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Antimicrobial Peptides of Probiotic Lactobacillus · PDF fileAntimicrobial Peptides of Probiotic Lactobacillus strains S. Pithva, P. Ambalam, J. M. Dave, B.R.M. Vyas Department of

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  • Antimicrobial Peptides of Probiotic Lactobacillus strains

    S. Pithva, P. Ambalam, J. M. Dave, B.R.M. Vyas Department of Biosciences, Saurashtra University, Rajkot 360 005, Gujarat, India; E-mail:[email protected]

    In recent years, numerous food poisoning outbreaks, involving various pathogens and food products, and the increasing concern over the preservation of minimally processed foods have spurred growing awareness of the importance of food safety. This has prompted new approaches to inhibit foodborne pathogens. There has been a rapid worldwide increase in pathogenic bacteria that are resistant to multiple antibiotics. There is, therefore, a pressing need to develop new antibiotics and novel antimicrobial agents. Under such conditions potential probiotic cultures could play an important role if taken daily as food adjuncts. In particular, there has been a renewed interest in the antimicrobial activity of lactic acid bacteria (LAB), which has been important for centuries in the preservation of food. Probiotic Lactobacillus rhamnosus strain shows broad spectrum of activity against GIT pathogens and food spoilage organisms.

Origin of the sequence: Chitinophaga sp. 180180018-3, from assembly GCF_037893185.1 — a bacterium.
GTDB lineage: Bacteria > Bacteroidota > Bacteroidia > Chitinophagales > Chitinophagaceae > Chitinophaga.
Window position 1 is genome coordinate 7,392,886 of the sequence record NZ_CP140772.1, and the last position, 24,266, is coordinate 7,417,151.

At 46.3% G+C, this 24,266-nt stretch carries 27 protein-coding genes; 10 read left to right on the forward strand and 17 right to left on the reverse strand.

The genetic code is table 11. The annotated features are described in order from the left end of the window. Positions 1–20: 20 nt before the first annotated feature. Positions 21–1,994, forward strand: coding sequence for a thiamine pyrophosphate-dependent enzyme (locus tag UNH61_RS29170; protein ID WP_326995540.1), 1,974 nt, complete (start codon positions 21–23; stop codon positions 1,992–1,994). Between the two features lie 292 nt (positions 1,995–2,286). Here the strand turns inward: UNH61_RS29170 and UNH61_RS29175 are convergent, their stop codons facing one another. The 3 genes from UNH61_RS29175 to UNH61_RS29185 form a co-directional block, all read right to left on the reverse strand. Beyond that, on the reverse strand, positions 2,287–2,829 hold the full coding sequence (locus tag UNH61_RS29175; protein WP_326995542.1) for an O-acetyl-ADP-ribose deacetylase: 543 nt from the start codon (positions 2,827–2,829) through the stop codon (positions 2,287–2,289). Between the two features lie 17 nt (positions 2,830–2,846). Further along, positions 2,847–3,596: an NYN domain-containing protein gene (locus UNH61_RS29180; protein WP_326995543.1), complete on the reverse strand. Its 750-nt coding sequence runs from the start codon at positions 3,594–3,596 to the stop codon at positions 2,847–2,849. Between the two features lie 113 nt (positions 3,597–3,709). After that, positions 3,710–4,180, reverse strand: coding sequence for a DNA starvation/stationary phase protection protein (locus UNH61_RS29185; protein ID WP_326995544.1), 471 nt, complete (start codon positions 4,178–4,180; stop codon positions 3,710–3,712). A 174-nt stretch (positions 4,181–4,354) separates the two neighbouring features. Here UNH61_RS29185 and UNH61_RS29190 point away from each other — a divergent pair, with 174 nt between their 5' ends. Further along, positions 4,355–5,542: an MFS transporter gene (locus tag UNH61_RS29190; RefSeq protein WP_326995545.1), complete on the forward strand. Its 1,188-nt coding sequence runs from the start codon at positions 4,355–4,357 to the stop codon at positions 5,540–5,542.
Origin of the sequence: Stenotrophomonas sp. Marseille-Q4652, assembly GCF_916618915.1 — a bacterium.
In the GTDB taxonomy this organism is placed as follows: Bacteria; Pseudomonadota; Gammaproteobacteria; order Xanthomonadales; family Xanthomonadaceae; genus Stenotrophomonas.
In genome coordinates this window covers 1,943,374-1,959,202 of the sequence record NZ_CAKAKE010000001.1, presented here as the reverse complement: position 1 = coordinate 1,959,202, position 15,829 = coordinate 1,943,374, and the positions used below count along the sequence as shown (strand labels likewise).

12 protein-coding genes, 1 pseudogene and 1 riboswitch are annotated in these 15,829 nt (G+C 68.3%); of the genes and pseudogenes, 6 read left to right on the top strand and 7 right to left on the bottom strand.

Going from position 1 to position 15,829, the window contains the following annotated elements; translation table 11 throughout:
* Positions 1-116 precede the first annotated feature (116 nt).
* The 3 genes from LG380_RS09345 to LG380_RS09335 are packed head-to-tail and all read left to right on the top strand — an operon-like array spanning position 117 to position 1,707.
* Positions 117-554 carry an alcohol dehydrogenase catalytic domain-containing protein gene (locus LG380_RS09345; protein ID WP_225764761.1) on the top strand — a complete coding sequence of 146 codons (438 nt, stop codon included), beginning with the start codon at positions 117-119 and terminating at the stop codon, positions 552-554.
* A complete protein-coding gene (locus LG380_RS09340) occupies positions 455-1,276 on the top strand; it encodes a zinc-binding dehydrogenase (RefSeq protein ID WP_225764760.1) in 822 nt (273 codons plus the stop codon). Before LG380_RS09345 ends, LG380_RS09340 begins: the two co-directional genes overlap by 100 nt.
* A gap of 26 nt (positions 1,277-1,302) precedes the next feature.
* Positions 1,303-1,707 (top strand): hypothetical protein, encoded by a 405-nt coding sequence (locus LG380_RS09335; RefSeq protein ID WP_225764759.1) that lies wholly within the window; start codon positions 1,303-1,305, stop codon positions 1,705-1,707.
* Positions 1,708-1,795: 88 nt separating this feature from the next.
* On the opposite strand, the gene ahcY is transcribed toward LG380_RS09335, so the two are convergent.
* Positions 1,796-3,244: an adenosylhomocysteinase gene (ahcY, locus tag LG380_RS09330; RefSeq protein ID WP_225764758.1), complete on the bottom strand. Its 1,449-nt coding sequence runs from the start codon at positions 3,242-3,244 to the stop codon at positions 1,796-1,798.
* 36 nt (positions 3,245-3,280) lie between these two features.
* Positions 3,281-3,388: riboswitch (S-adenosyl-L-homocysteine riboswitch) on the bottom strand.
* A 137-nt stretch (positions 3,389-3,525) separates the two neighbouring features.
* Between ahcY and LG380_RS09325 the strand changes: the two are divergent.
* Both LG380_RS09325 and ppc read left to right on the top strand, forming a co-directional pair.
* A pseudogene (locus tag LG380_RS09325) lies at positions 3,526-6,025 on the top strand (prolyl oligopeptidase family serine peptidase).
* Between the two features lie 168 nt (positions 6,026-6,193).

Keywords: Probiotics; Lactic acid bacteria (LAB); Antimicrobial peptides; bacteriocins

    1. Introduction